Start with proven code, to verify your h/w works as expected, then if you must, write your own code.

This way you have something working you can compare against.

Good luck,

 

Jim

 

 

(Possum Lodge oath) Quando omni flunkus, moritati.

"I thought growing old would take longer"

 

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can anyone explain the logic of:-

1) TWCR=(1<<TWSTA)|(1<<TWEN)|(1<<TWINT);

2)while(!(TWCR&(1<<TWINT)));

 

   

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1) not clear if you mean you want the C syntax explained or the intention of setting TWSTA, TWEN and TWINT bits in the TWCR register? The comment says:

// Send Start

as for the syntax. The register is:

So if you want to set TWINT, TWSTA and TWEN bits in this register you would need to write 0b10100100 to the register. That is a byte with 1 bits in positions 7, 5 and 2. Well the header file has:

#define TWIE 0
#define TWEN 2
#define TWWC 3
#define TWSTO 4
#define TWSTA 5
#define TWEA 6
#define TWINT 7

So:

TWCR = (1<<TWINT) | (1<<TWSTA) | (1<<TWEN);

is nothing more than:

TWCR = (1<<7) | (1<<5) | (1<<2);

which is a byte that has bits 7, 5 and 2 set - as required.

 

2) Similarly:

while(!(TWCR&(1<<TWINT)));

means, keep reading the TWCR register and & this with (1 << 7). The result of such an AND is either 0 if the bit is not set or (1 << 7) if it is set (ie bit 7 is set). Lets say the bit was 0 then TWCR  & (1 <<7) will be 0. If you use !0 you get 1 so it will perform while(1) which means "stay in the while loop". After a while the TWINT bit will become set. TWCR & (1 << 7) will therefore be (1 << 7) which is a positive value. !<any non 0> is 0 so the while now changes to while(0).A while loop ends when the conditional value is 0 so bit 7 (TWINT) becoming set causes the while() loop to end.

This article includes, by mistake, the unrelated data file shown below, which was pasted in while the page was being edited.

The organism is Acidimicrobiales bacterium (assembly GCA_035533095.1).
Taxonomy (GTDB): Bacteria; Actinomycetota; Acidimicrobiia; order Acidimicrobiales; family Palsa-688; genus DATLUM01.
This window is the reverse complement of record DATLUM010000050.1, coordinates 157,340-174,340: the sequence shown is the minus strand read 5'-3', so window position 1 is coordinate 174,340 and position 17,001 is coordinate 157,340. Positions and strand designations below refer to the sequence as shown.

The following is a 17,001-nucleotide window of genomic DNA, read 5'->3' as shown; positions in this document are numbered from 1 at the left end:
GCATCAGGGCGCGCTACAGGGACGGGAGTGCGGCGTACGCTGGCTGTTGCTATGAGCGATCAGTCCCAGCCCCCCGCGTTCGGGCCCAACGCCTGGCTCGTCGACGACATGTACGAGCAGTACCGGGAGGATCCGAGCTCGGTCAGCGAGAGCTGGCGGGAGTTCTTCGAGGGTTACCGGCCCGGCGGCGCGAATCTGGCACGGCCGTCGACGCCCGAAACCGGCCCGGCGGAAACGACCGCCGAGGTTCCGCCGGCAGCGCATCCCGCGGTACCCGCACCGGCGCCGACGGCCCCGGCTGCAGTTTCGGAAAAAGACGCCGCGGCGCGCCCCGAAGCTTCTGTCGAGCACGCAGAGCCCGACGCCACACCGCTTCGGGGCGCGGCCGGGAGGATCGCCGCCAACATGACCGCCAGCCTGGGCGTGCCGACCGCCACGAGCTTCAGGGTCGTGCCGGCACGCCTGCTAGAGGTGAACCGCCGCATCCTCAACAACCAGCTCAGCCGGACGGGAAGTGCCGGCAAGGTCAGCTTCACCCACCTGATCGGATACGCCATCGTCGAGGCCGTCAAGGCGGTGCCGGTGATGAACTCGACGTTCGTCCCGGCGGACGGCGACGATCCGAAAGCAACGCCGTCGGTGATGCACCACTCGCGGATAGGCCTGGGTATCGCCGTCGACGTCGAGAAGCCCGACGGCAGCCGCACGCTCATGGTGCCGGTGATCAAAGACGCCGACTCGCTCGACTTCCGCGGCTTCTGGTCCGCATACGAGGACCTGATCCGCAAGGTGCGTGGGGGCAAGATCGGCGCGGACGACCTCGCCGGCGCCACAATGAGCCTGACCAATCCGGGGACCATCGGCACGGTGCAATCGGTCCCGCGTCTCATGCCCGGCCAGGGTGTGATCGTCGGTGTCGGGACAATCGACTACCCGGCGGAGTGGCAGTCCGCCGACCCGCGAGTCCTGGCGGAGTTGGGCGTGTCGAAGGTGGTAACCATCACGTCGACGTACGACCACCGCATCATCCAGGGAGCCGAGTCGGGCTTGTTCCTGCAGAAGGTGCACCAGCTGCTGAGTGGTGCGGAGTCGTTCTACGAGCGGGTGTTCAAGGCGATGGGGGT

In effect the code just waits at that line until TWINT is set. (presumably indicating that a TWI interrupting event has occurred).

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why would I need to check on the bit (TWINT) after I just set it by writing this statement TWCR=(1<<TWSTA)|(1<<TWEN)|(1<<TWINT);!?
  

shouldn't this statement "TWCR=(1<<TWSTA)|(1<<TWEN)|(1<<TWINT);" means that TWINT now is HIGH
    

Last Edited: Fri. Dec 13, 2019 - 04:20 PM
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I see the confusion.

This is because it is following a common pattern where, with some 'special' bits typically associated with interrupt flags in the hardware, the act of writing a 1 to that bit clears the flag in the hardware.